Drilling down, what changes are you seeing to the approaches, processes and tools used to conduct internal investigations, both remote and on site? To what extent are some of the more recent changes likely to persist into the future?
Desautels: Coordination between investigation teams, HR and the legal department is of increased importance. Proactive measures include updates to confidentiality agreements, remote work policies, the code of conduct or conflict of interest policy, and other related documents.
Gill: Investigation procedures and protocols are also being updated with remote interview considerations, since many companies are implementing permanent remote work options.
Based on your experience, what kinds of challenges have investigators been forced to surmount in recent months? What steps have they taken in response?
Desautels: Investigators have had to quickly adapt to virtual interviews, where typical nonverbal cues are not necessarily captured. Preparation for virtual interviews tends to take longer, with decisions on what technology to use and its capacities to share information and support side conversations, while protecting attorney-client privilege. Decisions regarding the use of technology and planning become strategic, including whether and how to present and share documents. Advanced planning is required for a parties’ internet connection being insufficient to allow for video connection, and parties that cannot access certain technology solutions. Related considerations include the review of timelines in service-level agreements and key performance indicators.
Gill: The ability to conduct investigations remotely has become essential. Some organizations have conducted workshops to refresh technology skills and share good practices for conducting interviews via video teleconferencing.
Could you provide an insight into data collection and information gathering issues, and related privacy concerns, that typically arise during an internal investigation? What considerations need to be made to address these aspects?
Desautels: Other data collection challenges arise when collecting data remotely, including how to do so without altering the metadata required for investigatory purposes. This raises key issues. For example, does data captured from a laptop via a virtual private network connection include documents on the local drive and desktop? Does the collection of unstructured data from a shared network folder, for instance, create a modified entry? Are there hard copy documents and other media with notes and comments, which were not collected and captured electronically because they are maintained in desks and other storage facilities?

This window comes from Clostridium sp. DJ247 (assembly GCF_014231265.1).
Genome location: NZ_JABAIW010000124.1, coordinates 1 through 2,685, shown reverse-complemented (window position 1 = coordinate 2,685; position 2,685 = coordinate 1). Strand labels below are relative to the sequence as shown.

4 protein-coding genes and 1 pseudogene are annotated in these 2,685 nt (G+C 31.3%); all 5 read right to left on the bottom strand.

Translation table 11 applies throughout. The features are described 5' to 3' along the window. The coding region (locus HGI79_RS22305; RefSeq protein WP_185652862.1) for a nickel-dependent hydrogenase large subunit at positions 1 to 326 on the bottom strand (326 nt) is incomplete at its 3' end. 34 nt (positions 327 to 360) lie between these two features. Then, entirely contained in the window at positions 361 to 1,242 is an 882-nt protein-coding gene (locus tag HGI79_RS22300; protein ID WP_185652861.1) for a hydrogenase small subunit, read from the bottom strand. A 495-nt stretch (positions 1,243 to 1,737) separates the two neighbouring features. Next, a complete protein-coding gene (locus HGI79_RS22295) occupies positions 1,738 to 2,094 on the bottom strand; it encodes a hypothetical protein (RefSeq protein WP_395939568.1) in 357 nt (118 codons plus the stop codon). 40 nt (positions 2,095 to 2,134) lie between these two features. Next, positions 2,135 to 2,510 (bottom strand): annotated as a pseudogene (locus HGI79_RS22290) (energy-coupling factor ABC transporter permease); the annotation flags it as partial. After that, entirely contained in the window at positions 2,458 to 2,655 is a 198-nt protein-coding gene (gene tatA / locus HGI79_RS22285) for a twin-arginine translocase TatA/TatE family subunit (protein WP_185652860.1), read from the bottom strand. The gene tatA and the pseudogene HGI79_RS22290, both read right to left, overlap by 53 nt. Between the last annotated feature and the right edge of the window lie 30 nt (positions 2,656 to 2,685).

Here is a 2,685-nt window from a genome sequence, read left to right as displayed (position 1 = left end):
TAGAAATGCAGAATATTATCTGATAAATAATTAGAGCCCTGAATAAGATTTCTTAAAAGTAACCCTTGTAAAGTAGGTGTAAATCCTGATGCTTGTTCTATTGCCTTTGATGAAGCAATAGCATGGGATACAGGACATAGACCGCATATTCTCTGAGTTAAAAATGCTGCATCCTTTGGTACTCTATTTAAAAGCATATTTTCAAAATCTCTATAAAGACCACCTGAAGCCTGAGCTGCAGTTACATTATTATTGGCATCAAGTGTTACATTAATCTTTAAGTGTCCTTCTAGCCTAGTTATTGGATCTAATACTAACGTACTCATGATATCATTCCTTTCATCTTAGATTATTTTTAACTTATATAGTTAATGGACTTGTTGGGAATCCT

Gill: Investigators must ensure the data collection and e-discovery teams clearly understand the type of data being sought and whether it must be forensically preserved. Equally important for investigators is to know any limitations in the collection process that could affect their analysis.
Desautels: Where the EU General Data Protection Regulation (GDPR) applies, the data collection process should include an approval from the responsible privacy officer to assess whether the request is proportionate to the purpose and scope of the investigation. In addition, the collected data should be safeguarded with appropriate access controls to ensure only authorized persons can see the information.
Looking ahead, how do you anticipate digital technology will evolve in the short and long term as a key part of the investigation process? What solutions and innovations can we expect to see?
Desautels: In the short term, virtual environments will likely deploy increased access controls and quality. Long term, we can expect integration of features such as micro-expression detection, voiceprint identification and analysis, and, possibly, machine transcription of virtual sessions.